Alexis DeJoria’s path to professional drag racing began in Arizona, at the wheel of a 1963 Corvette roadster.
By chance, she parked next to a group of drag racers who walked her through the basics of drag racing.
Then she got in the car.
When DeJoria hit the gas, she found the vintage car wouldn’t automatically shift. She had to shift herself — the first of many things she learned about drag racing.
“I had no background,” DeJoria said of her first race. “I just wanted to race, and when I did it I realized, ‘This is something I wanted to do.’ ”
That was 10 years ago, the beginning of her pursuit of competing in professional drag racing. She began competing in NHRA events in 2005, assembled her own racing team in 2009, and signed with Ypsilanti, Mich.-based Kalitta Motorsports.
DeJoria is in her second season as a pro drag racer, and the 36-year-old will compete this weekend in the Funny Car category of the Summit Racing Equipment NHRA Nationals at Summit Motorsports Park in Norwalk.
“It’s a bucking bronco that goes 300 miles an hour, and you have to control it,” DeJoria said of driving a funny car, which has a specially designed chassis and a tilt-up body made of either fiberglass or carbon fiber.
“But with drag racing, it’s very much a mental sport. There’s a lot of preparation. You have to be so perfect on the run. Every move you make, it has to be absolutely perfect, and you have to be prepared each time.”
DeJoria is one of seven women to compete in four NHRA Mello Yello racing categories this weekend at the Summit Racing Nationals, and she entered Norwalk with a goal — to qualify through the course of the weekend, something she didn’t accomplish as a rookie last year at the track.
She entered the weekend 12th in the NHRA Mello Yello Funny Car points standings (503) and joins a 16-driver funny car field that includes Courtney Force, the 2012 NHRA rookie of the year. Brittany Force and Leah Pruett are entered in the top fuel competition. Erica Enders-Stevens is entered in the pro stock competition, and Dawn Minturn and Angie Smith are entered in the pro stock motorcycle competition.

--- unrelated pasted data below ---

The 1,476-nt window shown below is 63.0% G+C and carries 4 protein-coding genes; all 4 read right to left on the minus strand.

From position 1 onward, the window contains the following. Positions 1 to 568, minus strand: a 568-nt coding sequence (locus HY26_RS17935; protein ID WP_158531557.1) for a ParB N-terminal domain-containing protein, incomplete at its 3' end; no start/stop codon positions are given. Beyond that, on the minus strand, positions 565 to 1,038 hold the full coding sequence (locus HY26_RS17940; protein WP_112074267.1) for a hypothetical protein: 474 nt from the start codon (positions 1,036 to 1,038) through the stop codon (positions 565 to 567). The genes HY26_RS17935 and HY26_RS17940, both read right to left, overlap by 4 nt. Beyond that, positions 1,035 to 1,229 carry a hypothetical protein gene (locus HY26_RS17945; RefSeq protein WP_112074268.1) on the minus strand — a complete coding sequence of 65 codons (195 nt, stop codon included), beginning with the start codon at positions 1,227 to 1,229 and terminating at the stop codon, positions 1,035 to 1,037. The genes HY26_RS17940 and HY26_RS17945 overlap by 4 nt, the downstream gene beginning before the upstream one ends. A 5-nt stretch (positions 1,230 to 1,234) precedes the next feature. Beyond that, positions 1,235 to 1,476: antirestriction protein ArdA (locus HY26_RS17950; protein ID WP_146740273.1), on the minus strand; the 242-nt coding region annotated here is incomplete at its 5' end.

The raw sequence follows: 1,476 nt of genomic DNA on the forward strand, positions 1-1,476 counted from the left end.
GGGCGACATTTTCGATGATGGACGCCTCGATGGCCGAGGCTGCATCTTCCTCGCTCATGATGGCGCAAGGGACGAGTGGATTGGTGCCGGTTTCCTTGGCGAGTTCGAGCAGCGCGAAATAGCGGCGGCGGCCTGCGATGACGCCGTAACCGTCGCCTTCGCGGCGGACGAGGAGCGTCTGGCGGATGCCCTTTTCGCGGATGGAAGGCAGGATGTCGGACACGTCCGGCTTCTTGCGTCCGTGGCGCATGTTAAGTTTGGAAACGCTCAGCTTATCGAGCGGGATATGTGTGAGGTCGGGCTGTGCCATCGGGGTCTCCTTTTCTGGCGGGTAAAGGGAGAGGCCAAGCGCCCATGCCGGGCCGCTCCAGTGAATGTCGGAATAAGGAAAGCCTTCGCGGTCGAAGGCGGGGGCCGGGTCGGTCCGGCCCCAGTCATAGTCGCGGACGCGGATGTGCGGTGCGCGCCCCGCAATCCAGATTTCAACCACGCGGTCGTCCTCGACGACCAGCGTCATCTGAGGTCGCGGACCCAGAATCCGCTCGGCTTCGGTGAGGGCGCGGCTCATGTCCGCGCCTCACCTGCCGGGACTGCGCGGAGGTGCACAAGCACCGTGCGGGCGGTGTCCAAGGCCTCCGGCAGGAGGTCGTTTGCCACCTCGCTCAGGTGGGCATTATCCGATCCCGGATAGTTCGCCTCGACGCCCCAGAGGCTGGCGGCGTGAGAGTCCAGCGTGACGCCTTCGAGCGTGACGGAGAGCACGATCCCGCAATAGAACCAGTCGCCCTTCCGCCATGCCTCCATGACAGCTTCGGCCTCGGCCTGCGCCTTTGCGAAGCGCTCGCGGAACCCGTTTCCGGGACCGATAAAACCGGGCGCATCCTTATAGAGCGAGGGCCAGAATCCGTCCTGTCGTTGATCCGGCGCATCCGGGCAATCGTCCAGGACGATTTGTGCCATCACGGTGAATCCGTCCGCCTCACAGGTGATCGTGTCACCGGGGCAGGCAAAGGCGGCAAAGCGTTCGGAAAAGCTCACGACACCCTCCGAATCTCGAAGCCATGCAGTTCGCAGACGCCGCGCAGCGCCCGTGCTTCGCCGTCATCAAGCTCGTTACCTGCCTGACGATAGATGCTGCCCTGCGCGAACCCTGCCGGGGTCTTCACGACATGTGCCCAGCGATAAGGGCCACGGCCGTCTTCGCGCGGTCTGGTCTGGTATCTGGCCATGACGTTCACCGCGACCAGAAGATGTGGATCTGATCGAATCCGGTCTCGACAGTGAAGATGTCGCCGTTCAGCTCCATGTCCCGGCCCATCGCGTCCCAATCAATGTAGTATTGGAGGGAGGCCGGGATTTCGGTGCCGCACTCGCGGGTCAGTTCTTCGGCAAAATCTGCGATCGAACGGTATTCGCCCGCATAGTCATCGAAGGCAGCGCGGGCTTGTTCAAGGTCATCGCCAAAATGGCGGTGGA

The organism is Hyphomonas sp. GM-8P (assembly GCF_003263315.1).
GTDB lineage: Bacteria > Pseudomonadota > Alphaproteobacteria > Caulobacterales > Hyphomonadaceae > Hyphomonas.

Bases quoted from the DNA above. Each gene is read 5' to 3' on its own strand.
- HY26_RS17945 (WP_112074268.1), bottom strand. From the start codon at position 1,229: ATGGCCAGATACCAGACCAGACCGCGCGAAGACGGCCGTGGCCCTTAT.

Courtney Force will appear in ESPN The Magazine’s “The Body Issue,” which depicts 21 athletes who pose nude for the annual edition. Originally asked to pose in 2012, she initially declined.
“I turned it down because I wanted to focus on drag racing,” the daughter of 15-time NHRA champion and team owner John Force told ESPN.com. “It was my rookie year, and I wanted to establish myself as much as I could before bringing all that type of media attention. I wanted to get media attention just based on my driving and nothing else.”
While Force is a familiar name in racing circles, DeJoria might also be known to the glossy-magazine-and-tabloid set. In March, she married Jesse James, the founder of West Coast Choppers and former husband of actress Sandra Bullock, and she is the daughter of John Paul DeJoria, the co-founder of Paul Mitchell Systems and the Patron Spirits Company.
Patron Tequila is her primary car sponsor, but DeJoria believes her path to reaching the top level of competitive drag racing was self-made and not bestowed upon her, whether it was learning how to handle a specific car or understanding the mechanics of each classification of car she drove.
“I wanted to take it slow and learn the ropes to really understand the sport, 100 percent, from the ground up,” DeJoria said. “I learned patience. I learned about understanding, about perseverance, and that hard work pays off. Some days are going to be tougher than others. And all the hard work and rough days you go through make the good day that much sweeter.”